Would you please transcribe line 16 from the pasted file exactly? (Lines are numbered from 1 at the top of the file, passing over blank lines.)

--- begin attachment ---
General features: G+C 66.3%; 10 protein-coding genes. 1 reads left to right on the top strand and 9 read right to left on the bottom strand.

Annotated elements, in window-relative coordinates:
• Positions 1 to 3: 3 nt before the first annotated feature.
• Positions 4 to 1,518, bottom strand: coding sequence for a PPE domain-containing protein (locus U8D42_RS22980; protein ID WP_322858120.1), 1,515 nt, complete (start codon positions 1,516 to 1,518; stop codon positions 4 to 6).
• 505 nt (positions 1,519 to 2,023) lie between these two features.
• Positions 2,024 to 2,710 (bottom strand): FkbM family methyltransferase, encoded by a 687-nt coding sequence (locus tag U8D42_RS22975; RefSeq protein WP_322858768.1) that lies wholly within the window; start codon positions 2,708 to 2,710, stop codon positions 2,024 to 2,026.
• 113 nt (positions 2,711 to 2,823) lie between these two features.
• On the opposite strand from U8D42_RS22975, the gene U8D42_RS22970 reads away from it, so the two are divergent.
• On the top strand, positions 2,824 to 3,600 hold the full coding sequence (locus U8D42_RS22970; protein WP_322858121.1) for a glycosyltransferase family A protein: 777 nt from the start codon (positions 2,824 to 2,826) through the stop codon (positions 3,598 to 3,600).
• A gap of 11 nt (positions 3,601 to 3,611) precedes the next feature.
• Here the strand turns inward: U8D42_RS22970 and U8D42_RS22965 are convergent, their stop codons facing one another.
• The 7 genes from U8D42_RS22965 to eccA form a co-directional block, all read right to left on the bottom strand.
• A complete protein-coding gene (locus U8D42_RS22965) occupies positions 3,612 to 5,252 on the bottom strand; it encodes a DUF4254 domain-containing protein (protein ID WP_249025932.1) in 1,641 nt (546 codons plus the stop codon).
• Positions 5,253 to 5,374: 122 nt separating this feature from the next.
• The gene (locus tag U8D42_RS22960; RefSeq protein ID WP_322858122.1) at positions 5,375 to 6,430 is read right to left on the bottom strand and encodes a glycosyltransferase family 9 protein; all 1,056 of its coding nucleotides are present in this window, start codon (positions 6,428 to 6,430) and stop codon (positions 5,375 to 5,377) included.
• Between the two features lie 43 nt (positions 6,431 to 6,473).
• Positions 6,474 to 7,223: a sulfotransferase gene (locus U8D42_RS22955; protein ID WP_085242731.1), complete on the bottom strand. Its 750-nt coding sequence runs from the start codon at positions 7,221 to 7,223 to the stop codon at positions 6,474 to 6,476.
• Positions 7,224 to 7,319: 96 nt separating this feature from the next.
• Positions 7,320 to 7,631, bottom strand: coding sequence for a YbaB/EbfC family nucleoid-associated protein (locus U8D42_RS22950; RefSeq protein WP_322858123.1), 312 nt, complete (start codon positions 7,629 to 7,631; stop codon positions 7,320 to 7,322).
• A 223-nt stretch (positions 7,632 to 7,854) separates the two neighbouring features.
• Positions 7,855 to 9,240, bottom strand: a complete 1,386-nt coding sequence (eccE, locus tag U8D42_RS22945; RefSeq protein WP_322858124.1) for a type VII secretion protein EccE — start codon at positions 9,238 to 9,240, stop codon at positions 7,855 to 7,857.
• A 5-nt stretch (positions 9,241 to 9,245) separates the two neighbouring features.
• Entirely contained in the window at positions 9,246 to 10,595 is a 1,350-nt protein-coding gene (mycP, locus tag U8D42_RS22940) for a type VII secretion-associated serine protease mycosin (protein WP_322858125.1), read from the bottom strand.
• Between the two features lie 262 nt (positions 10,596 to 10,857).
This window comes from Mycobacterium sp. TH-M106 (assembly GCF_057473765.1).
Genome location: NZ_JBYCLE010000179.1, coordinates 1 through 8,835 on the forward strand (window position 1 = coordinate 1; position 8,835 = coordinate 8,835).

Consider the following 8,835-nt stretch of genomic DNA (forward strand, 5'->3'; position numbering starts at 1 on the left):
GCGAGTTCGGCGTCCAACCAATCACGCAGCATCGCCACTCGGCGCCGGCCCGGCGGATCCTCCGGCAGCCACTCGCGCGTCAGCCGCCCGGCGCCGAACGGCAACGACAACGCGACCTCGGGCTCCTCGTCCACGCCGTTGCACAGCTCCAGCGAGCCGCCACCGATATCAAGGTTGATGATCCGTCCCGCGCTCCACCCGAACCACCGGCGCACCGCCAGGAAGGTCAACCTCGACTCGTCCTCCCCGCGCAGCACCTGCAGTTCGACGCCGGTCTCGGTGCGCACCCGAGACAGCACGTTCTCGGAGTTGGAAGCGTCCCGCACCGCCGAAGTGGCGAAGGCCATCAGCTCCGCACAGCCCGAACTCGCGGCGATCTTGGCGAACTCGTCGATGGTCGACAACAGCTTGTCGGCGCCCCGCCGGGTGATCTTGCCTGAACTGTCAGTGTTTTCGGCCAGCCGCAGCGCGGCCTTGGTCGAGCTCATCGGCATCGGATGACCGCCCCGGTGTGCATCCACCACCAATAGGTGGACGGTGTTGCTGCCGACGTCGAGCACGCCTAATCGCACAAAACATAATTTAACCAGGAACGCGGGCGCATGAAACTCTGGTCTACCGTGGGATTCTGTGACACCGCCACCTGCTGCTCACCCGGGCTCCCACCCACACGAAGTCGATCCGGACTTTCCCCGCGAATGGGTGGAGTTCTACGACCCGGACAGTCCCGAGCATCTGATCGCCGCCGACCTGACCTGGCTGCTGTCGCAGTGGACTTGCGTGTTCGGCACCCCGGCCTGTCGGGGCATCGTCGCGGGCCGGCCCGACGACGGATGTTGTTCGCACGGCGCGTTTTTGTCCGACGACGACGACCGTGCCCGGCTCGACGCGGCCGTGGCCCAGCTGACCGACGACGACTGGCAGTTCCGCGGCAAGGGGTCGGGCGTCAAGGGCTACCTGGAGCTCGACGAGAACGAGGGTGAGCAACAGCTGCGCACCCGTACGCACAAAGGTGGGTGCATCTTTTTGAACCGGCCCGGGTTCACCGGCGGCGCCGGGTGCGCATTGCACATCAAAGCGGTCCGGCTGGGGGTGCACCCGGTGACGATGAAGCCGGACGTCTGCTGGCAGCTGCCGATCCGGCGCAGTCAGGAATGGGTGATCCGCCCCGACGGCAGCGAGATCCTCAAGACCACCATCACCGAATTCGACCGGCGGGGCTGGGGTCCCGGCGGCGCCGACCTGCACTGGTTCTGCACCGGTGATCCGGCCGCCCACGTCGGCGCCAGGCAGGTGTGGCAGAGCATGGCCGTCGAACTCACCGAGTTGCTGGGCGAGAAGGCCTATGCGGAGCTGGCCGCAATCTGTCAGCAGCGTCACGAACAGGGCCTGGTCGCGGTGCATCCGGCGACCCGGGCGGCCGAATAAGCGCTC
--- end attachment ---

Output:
• Between the two features lie 43 nt (positions 6,431 to 6,473).